Barber revived

Catalan collective Els Comediants’ production of Rossini’s The Barber of Seville is back at the COC in a revival of the 2015 production.  Five years ago I described it as a “glorious romp” and, based on yesterday’s performance, I see non need to amend that judgement.  It may be even better this time.  It still has Joan Guillén’s wonderfully colourful and silly costumes and sets and it still has Joan Font’s inspired directing; perhaps even crisper this time.  Once again it has a wonderful cast of international and Canadian singers including a reprise of Bartolo by the admirable Renato Girolami.

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Ensemble Studio Barber

The Ensemble Studio got to do their thing last night with their annual main stage performance; this year, of course, Joan Font’s production of The Barber of Seville.  This year only one role was split; Andrew Haji singing Almaviva in Act 1 with Jean-Philippe Fortier-Lazure coming off the bench for the second half.  The other main roles went to Clarence Frazer as Figaro, Charlott Burrage as Rosina, Iain McNeil as Doctor Bartolo, Gordon Bintner as Don Basilio and Karine Boucher as Berta.  Ringer Jan Vaculik sang both Fiorello and the Officer.

2537 – (l-r) Clarence Frazer as Figaro, Andrew Haji as Count Almaviva, Charlotte Burrage as Rosina, Gordon Bintner as Don Basilio, Karine Boucher as Berta and Iain MacNeil as Doctor Bartolo in the Ensemble Studio performance of the Canadian Opera Company’s production of The Barber of Seville, 2015. Conductor Rory Macdonald, director Joan Font, set and costume designer Joan Guillén, choreographer Xevi Dorca and lighting designer Albert Faura.  Photo: Michael Cooper  Michael Cooper Photographic Office- 416-466-4474 Mobile- 416-938-7558 66 Coleridge Ave. Toronto, ON M4C 4H5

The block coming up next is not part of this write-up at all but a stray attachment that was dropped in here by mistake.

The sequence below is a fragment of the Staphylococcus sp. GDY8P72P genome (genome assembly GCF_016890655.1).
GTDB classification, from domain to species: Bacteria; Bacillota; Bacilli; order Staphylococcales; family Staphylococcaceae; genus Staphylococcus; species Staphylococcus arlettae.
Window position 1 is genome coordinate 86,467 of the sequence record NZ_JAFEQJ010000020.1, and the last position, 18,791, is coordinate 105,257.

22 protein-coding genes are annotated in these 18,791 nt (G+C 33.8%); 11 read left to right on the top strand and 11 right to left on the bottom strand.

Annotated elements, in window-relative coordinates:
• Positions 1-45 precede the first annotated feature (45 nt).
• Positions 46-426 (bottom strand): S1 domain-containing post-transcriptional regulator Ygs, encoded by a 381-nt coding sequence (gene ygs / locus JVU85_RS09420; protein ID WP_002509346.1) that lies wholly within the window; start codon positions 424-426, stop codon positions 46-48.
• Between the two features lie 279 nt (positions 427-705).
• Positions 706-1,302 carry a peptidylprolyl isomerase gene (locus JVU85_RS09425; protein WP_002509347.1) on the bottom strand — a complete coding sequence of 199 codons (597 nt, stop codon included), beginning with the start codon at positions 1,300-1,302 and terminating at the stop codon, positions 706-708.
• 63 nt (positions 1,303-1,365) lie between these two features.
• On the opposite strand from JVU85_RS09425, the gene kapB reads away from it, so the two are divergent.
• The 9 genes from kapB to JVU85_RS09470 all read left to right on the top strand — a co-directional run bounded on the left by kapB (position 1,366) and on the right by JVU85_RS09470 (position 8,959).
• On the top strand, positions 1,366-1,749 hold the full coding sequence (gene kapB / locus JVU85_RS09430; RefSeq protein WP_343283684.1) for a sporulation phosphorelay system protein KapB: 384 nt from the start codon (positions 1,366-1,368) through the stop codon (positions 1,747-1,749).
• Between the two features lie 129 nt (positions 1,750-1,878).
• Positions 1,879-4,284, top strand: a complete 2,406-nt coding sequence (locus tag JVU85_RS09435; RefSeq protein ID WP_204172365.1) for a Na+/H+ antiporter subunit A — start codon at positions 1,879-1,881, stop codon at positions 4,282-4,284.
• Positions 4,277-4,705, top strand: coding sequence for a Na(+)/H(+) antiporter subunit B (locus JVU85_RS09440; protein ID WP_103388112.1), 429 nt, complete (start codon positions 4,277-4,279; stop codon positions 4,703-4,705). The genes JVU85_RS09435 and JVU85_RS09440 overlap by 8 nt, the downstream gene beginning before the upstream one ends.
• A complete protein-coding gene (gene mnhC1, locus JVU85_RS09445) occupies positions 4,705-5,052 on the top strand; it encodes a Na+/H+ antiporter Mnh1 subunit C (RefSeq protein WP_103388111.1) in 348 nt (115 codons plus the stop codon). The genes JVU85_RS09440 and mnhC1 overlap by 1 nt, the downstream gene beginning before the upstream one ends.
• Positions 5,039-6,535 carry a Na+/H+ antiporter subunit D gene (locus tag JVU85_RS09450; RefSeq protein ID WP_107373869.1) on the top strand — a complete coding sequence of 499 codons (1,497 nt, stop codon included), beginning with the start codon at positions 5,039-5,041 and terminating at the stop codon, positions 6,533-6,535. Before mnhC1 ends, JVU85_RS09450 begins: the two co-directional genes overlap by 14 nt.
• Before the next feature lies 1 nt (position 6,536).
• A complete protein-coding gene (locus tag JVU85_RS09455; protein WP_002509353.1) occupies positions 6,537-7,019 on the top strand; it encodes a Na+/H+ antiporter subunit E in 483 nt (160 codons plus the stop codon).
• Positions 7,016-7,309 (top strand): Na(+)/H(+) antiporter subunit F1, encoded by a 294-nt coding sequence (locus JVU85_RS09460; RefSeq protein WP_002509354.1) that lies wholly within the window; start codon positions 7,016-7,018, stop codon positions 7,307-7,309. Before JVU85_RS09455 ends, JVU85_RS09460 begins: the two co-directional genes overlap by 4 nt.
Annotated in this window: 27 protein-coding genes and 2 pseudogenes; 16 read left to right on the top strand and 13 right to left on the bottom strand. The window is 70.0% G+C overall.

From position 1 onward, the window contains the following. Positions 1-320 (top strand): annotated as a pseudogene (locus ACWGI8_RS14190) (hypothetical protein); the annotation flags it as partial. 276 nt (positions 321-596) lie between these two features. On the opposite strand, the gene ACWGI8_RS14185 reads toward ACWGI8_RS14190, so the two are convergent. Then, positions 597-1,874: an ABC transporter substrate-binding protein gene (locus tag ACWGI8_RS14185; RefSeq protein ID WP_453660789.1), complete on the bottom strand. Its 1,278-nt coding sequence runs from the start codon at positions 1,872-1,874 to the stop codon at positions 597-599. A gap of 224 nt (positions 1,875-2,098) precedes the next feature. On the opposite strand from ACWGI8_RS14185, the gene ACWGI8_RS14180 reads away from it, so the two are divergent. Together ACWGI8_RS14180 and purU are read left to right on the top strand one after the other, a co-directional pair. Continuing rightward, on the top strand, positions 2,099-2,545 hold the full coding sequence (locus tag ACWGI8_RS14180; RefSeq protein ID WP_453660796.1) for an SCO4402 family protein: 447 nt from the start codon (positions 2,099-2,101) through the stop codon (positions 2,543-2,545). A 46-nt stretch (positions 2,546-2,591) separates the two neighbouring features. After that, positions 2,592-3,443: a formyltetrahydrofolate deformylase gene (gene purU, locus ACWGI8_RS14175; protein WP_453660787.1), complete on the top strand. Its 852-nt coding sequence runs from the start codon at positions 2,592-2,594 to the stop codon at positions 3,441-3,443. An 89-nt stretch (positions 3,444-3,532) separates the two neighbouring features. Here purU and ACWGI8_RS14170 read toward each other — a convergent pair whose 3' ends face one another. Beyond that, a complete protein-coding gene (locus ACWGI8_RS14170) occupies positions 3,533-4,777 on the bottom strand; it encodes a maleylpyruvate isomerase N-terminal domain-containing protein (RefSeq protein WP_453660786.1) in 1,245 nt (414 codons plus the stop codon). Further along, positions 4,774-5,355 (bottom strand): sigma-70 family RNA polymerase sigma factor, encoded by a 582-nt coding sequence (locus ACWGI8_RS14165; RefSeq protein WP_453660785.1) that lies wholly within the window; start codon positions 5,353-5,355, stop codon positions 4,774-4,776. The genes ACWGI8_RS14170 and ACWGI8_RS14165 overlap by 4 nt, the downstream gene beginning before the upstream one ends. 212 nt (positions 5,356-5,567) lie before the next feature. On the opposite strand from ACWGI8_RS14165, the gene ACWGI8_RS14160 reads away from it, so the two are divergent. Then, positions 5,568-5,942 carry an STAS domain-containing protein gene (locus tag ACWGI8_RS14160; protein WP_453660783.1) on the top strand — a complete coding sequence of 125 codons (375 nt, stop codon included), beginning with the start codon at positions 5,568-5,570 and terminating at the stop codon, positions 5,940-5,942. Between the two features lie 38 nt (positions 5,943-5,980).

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A glorious romp

The COC’s new production of Rossini’s The Barber of Seville opened last night at the Four Season’s Centre.  The production is by the Catalan collective Els Comediants, the same team who did La Cenerentola a few seasons back, with direction by Joan Font and designs by Joan Guillén.  It’s a riot in a good way.  It’s bold, colourful and very well choreographed.  There are giant props; for example a huge guitar from which Almaviva sings his serenade and a giant pink piano which serves for all kinds of shenanigans.  A lot of the “sung action” is doubled by actors in a sort of on stage projection cube.  Scene changes are “on the fly” and the curtain only comes down for the interval and the end.  Bold, clever, slick.

Alek Shrader as Count Almaviva Photo: Michael Cooper

Alek Shrader as Count Almaviva. Photo: Michael Cooper

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